Echoes of the novel's melancholic atmosphere – 'Hello Sadness' – can be heard in Simon & Garfunkel's famous song 'The Sound of Silence' from 1964. The story was made into a film in 1957, directed by Otto Preminger, starring Deborah Kerr, David Niven, and Jean Seberg. It became a very big success in France where it was shot in monochrome for Paris and colour for the Riviera. Preminger later complained that the American critics didn't do it justice. ..." In America the critics said it wasn't French enough, which is very funny."
After the novel Sagan become a spokesperson of disillusioned youth, bored but potentially rebellious teenagers. For the cabaret singer and actress Juliette Greco she wrote the lyrics of many songs; they had a brief affair. Greco sang the theme of Bonjour tristesse. For the ballet Le rendez-vous manque (1958, The Broken Date), Sagan devised the scenario in collaboration with Michel Magne, with whom she also wrote such songs as La valse and De toute manière. A Certain Smile (1958), her second book, also was a bestseller. It told about a student's love affair with a middle-aged man. Like Cécile, she is slightly bored of life, but she suddenly realizes that "some day I would die, that my hand would no longer touch the chromium rim, nor would the sun shine in my eyes." Another variation of the formula was presented in Aimez-vous Brahms? (1959), in which a young man falls in love with a middle-aged woman.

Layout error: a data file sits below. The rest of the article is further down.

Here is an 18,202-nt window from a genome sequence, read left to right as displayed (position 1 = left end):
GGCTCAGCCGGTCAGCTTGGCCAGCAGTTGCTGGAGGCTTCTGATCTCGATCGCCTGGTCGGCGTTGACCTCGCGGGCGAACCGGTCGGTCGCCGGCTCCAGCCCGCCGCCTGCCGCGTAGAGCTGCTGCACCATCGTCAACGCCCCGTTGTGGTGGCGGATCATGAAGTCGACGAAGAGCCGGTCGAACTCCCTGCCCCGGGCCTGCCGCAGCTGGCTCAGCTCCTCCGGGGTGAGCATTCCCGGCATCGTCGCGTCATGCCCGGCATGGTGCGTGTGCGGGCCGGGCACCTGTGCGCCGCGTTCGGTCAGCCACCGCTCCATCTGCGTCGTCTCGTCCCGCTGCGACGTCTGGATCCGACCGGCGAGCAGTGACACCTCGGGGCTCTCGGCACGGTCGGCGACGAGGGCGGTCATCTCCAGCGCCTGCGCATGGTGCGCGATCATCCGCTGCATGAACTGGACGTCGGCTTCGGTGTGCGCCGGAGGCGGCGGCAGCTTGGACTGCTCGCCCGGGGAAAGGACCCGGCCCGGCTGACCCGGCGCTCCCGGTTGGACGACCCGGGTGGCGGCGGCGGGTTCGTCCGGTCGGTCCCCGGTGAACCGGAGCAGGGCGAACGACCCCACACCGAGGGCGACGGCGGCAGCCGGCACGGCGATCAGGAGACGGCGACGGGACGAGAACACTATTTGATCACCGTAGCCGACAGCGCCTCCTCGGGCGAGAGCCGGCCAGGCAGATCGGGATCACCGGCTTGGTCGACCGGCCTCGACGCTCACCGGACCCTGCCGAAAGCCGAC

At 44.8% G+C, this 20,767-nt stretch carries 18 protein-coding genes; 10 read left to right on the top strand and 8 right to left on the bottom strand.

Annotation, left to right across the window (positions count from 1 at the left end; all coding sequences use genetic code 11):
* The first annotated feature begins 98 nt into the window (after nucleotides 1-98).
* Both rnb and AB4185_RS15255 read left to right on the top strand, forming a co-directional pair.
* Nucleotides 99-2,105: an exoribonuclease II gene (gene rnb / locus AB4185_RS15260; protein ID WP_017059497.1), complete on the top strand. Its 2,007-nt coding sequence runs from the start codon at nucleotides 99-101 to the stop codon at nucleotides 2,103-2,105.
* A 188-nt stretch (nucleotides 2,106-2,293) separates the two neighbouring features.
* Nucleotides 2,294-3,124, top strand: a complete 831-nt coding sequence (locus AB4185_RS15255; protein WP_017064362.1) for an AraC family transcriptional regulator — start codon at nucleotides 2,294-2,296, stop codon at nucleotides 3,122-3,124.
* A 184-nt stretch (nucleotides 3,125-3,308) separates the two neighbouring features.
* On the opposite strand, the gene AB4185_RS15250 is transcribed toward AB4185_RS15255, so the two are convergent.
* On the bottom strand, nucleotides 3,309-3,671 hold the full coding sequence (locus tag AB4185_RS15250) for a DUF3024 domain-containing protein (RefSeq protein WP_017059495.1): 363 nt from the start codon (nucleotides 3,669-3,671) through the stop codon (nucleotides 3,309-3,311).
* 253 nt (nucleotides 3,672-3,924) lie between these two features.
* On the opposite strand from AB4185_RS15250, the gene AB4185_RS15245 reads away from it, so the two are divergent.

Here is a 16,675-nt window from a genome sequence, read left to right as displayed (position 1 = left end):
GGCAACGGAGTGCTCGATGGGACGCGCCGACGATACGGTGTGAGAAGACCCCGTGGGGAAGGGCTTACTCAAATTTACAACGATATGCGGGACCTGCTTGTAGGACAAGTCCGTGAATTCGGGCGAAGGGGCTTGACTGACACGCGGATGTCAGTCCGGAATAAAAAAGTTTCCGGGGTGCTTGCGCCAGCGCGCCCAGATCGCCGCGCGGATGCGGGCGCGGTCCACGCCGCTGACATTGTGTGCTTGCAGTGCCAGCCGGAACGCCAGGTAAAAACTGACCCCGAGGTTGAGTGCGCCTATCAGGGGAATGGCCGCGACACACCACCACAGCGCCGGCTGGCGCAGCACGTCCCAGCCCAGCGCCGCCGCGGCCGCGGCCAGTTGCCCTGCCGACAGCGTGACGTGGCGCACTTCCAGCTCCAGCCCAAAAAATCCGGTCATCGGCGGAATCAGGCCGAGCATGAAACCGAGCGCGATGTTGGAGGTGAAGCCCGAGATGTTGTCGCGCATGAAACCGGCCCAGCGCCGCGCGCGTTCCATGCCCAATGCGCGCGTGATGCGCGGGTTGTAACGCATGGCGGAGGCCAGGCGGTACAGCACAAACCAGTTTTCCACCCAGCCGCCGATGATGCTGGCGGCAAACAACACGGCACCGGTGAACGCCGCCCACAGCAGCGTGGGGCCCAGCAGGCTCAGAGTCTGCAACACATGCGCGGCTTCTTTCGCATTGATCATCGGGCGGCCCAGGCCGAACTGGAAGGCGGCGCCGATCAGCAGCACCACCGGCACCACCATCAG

Although Sagan's works about love, marriage and rootless existence are classified often by male critics as entertainment, her earlier novels in particular deserve according to feminist critics more attention. The confessional tone of Bonjou tristesse has been considered a precursor in such writing by women from more recent years. Sagan once said that for her "writing is a question of finding a certain rhythm... Much of the time life is a sort of rhythmic progression of three characters." Her style is classically cool, restrained, austere, continuing the tradition of the French psychological novel during the decade when noveau roman made its breakthrough. Like in the works of existentialist writwers as Jean-Paul Sartre and Simone de Beauvoir, Sagan's lonely characters are disappointed in personal relationships, and try the fill the passage of time with the pursuit of pleasure. The polite everyday speech reveales the aimlessness of their lives.
Sagan married in 1958 Guy Schoeller, a publisher, 20 years her senior; they divorced two years later. Her second husband, Robert Westhoff, was an American ceramics designer. They had one son. The short marriage ended in 1963 due to her husband's homosexual activities. Sagan petitioned for divorce on the basis that Westhoff had "left the conjugal home." Westhoff translated the novels La Chamade (1965, La Chamade) and Le Garde du coeur (1968, The Heart-Keeper) into English. Sagan also had long affairs with the writer and journalist Bernard Frank, the fashion stylist Peggy Roche, and Annick Geille, the former editor of French Playboy.
In the 1960s Sagan turned from novels to plays, proving her
talent for writing witty dialogue. Her first plays, Castle in Sweden
(1960) and Violins Sometimes (1961), were only moderately
successful. Truman Capote once said that "If Francoise Sagan hadn’t written a book called A Chateau in Sweden, I would certainly write a short story called A Chateau in Puerto Rico. And I may yet." ('New Again: Truman Capote' by Bob Colacello and Andy Warhol, in Interview Magazine, September 15, 2016) After The Purple Dress of Valentine (1963) Sagan
wrote Happiness, Odd and Pass (1964), in which a young army